It’s funny how we repeat phrases often without thinking of where they came from or the context of the meaning. I noticed one such phrase recently
“through a glass darkly“.
I had suggested to a reading group at BookLikes.com that we should read a book series called:
WITHIN THE GLASS DARKLY by William Gareth Evans published in 2010.
It’s a Gothic tale based on characters introduced in 1872 by the author Joseph. T. Sheridan Le Fanu in his novella Carmilla which was included in his short story volume named In A Glass Darkly.
While searching for the original short story volume, so that I could read the story that inspired William and other authors, (even Bram Stoker’s Dracula was inspired by the story Carmilla),
I came across another novel Through A Glass Darkly by Karleen Koen an historical fiction published in 2003.
In A Glass Darkly is also a short story written by Agatha Christie – first published in 1939 by our favorite sleuth author
and now available in a collection, The Regatta Mystery and other stories .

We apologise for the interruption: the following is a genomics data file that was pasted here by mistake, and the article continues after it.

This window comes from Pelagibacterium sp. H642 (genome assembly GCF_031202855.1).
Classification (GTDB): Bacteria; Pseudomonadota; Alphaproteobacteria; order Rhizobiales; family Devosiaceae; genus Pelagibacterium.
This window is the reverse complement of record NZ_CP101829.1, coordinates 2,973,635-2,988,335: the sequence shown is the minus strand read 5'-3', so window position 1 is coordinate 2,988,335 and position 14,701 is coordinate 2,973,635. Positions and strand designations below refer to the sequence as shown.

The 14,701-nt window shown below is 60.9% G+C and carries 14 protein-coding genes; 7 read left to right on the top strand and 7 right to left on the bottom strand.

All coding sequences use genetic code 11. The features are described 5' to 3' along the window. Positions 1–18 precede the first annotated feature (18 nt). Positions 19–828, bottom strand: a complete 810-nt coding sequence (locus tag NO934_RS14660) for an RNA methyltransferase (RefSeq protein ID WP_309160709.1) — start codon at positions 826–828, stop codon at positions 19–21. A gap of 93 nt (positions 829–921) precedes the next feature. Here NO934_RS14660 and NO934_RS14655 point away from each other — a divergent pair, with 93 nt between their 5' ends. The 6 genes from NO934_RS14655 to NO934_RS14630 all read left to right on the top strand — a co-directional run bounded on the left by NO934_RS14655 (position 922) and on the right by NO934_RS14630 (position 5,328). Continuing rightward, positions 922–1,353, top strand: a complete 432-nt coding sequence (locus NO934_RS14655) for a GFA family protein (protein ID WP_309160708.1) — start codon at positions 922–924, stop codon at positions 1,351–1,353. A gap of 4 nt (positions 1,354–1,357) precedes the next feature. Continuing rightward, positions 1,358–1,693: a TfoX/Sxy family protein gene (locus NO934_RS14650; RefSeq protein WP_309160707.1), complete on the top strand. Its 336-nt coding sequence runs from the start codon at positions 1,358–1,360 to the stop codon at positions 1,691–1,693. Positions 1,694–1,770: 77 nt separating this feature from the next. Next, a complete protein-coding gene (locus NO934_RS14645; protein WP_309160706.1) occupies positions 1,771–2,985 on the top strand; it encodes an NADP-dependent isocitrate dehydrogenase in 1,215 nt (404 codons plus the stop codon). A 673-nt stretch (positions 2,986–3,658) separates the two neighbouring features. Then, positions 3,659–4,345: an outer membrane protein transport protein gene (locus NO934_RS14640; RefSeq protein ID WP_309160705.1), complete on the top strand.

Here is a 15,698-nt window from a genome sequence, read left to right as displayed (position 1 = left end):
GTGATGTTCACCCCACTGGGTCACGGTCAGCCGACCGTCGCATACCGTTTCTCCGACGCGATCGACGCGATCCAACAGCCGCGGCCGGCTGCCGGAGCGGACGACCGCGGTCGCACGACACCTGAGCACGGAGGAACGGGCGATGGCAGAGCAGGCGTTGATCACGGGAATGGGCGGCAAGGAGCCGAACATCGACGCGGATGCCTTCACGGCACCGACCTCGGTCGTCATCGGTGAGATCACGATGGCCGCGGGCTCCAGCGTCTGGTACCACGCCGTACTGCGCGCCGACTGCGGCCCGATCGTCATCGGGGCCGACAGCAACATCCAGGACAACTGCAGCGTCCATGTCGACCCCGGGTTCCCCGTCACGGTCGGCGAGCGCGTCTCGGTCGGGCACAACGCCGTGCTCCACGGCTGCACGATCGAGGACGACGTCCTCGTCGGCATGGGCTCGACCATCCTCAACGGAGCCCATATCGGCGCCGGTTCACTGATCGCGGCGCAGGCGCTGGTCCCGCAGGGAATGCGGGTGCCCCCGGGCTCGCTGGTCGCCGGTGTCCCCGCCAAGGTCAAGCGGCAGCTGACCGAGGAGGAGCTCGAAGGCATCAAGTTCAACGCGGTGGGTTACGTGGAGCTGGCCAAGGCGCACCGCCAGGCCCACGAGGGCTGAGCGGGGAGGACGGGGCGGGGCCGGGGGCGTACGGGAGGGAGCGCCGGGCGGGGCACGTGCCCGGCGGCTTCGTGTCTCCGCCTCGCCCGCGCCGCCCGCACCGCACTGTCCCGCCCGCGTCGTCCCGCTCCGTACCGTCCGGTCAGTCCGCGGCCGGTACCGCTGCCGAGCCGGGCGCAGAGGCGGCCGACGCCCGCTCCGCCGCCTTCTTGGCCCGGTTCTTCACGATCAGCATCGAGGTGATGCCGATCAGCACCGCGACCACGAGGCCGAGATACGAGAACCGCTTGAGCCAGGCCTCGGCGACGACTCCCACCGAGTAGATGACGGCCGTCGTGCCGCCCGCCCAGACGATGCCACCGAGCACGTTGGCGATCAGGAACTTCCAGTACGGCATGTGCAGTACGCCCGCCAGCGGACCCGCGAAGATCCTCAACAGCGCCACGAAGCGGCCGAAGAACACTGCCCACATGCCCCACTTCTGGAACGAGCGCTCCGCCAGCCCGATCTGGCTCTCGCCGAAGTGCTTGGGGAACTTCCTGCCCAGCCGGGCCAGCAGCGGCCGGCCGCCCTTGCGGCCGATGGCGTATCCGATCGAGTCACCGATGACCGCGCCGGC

I was curious of what else would turn up referencing glass darkly . . .
A few more strokes of the keys and I discovered poetry regarding this phrase as well. THROUGH A GLASS, DARKLY is a poem by Gen. George S. Patton, Jr. which you can read by clicking the link.
There was also a well received movie Through A Glass Darkly made in 1961
Directed by Ingmar Bergman, famous for his close up shots without movement of any kind to magnify the intensity the character’s emotions, as well as the famous double face shot of two characters looking in opposite directions and never meeting each others POV unable to communicate or understand each other.
This is all heavy stuff and with so many people inspired through the ages, and in various art forms, I decided to get to the crux of the matter.
Glass darkly is a term coined for a mirror.
Mirrors have been around in one form or another for ages. Long ago people used a metal base like bronze to see their reflection and had to polish the metal vigilantly. Later forms were layered with glass tiles on top, but still the image was dark, thus glass darkly. Learn more about the history of mirrors here: The History of Mirror: Through A Glass, Darkly
The term was even referenced in the Bible, yes that long ago . . .
For now we see through a glass, darkly; but then face to face: now I know in part; but then shall I know even as also I am known. And now stays faith, hope, charity, these three; but the greatest of these is charity.
(1 Corinthians 13: 12-13)
Keep Reading – Keep Writing!
“Through A Glass Darkly” (1961)
A slow and painful disintegration of a family vacationing at a summer home on the island of Fårö trying to cope with the deteriorating mental state of the family’s eldest daughter Karin who has suffered a nervous breakdown.